“What is at stake is … how one should live one’s life.” – Plato “Life is not primarily a quest for pleasure … or a quest for power … but a quest for meaning.” – Rabbi Harold S. Kushner, from the foreword to Man’s Search for Meaning by Dr. Viktor L. Frankl “[T]rue happiness is something deeper than lucking into a beautiful state of affairs.  It’s the dignity of mastering the blessed gift of the mind.  It’s tranquility.  It’s an ability to bear up under the most difficult circumstances.  It’s the deeply satisfying sense of doing what we’re supposed to be doing.” – Scott Samuelson, The Deepest Human LIfe   “We shall not cease from exploration, / And the end of all our exploring / Will be to arrive where we started / And know the place for the first time.” T. S. Eliot, “Little...

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Reading the Tea Leaves … November and Beyond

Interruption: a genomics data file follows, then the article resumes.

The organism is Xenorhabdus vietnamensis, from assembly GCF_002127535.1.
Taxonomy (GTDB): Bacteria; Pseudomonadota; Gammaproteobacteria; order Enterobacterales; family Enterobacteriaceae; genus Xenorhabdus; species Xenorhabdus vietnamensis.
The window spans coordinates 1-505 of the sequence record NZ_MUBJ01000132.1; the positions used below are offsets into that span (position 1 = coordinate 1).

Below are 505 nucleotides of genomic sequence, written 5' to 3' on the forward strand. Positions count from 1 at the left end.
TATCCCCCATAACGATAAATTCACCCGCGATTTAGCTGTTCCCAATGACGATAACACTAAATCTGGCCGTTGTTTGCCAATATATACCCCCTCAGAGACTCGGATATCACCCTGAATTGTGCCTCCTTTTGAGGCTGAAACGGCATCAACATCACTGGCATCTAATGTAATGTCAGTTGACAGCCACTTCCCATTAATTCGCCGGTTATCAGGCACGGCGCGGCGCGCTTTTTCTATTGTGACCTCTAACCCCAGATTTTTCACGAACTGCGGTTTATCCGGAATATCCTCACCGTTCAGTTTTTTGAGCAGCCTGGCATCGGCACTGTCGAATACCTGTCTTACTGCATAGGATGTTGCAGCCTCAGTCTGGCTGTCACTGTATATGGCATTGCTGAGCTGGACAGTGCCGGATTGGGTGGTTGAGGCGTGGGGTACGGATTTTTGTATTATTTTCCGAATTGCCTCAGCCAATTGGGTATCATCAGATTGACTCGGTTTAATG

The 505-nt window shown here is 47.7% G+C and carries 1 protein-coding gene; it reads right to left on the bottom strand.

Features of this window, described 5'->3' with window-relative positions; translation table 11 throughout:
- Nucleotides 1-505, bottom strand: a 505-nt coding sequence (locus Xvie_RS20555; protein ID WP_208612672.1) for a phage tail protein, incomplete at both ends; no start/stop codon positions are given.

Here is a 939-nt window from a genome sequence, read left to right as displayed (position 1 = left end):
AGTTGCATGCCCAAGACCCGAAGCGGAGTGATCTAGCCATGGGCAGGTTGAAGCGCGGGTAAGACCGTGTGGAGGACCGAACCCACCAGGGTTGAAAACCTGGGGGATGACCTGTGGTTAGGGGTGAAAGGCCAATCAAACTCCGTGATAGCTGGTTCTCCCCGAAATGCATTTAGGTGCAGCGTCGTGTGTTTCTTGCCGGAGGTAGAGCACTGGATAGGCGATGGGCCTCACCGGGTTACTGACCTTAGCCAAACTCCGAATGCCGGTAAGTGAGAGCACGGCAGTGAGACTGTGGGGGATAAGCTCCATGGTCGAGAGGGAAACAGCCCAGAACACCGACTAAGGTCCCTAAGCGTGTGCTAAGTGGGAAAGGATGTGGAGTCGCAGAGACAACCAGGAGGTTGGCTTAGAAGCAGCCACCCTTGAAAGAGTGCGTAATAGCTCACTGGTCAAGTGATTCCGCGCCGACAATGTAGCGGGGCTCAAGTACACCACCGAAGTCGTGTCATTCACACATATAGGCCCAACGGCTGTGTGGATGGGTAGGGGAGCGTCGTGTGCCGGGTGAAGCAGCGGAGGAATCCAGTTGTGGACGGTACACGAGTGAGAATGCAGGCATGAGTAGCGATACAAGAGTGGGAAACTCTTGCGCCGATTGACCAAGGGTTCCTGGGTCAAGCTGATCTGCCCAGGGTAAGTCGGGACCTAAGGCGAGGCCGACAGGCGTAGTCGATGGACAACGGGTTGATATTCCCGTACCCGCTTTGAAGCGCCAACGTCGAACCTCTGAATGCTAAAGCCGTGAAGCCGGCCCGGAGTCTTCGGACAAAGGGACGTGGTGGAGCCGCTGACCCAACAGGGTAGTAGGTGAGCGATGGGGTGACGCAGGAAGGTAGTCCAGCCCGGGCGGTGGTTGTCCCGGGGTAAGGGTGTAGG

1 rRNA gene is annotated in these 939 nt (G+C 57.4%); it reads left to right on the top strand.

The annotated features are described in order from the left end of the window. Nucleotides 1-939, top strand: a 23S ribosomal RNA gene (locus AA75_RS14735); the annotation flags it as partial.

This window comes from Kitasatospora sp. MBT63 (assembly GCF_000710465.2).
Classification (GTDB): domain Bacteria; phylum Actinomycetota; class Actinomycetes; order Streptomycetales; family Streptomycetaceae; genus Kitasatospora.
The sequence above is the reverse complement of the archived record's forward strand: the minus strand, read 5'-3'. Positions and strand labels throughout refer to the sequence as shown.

The candidacy of Mr. Donald Trump, while hugely entertaining (or disturbing, depending on one’s point of view), is not likely to lead to the White House.  While Mr. Trump, as Ms. Palin before him, is undeniably charismatic, and offers appealingly simplistic answers to the world’s most complex issues, he will simply not be able to amass the broad base he needs for election to the presidency.   Assuming Mrs. Hillary Clinton is elected to the presidency, I believe that she (and husband Bill) will push for meaningful reform of the immigration laws of this country, and that she will be successful in working with the Congress to an infinitely higher degree than her well-intentioned but aloof predecessor. Looking beyond 2016:   We need a dramatic overhaul of the US work visa system. The biggest change would be to restore the pre-fiscal-year-2000 allowance for the “H-1B” work visa for professional-level positions, termed “specialty occupations.”  The current permitted annual allotment is roughly 40% (at best) of the earlier “cap” figure.  It is a shameful fact that this country offers university education to the world’s best young minds, but no stable employment beyond that.  We are creating our own “brain drain” and thus contributing to the competitiveness of the rest of the world’s economy Another glaring inadequacy of the work visa system is that there is virtually no accommodation for skilled worker positions.  Americans depend on undocumented labor to grow our food, mow our lawns, and care for our small children — in short to help us enjoy the lifestyle we so love.  There is nothing standing in the way of a fairer set of labor laws to recognize the value of these service-providers, except our politicians.  Progressive Republicans, who historically have been friendly to business and free-market principles, could take the initiative to create a visa category whereby employers could sponsor any worker of their choosing, following a process to test the labor market. Such is the system for permanent residence, but it presupposes that the individual is known to the employer and hence already legally employed.  This creates a Catch-22 for the skilled worker, since there is no such visa appropriate to skilled (or for that matter, unskilled) workers.  That inconsistency is typical of the...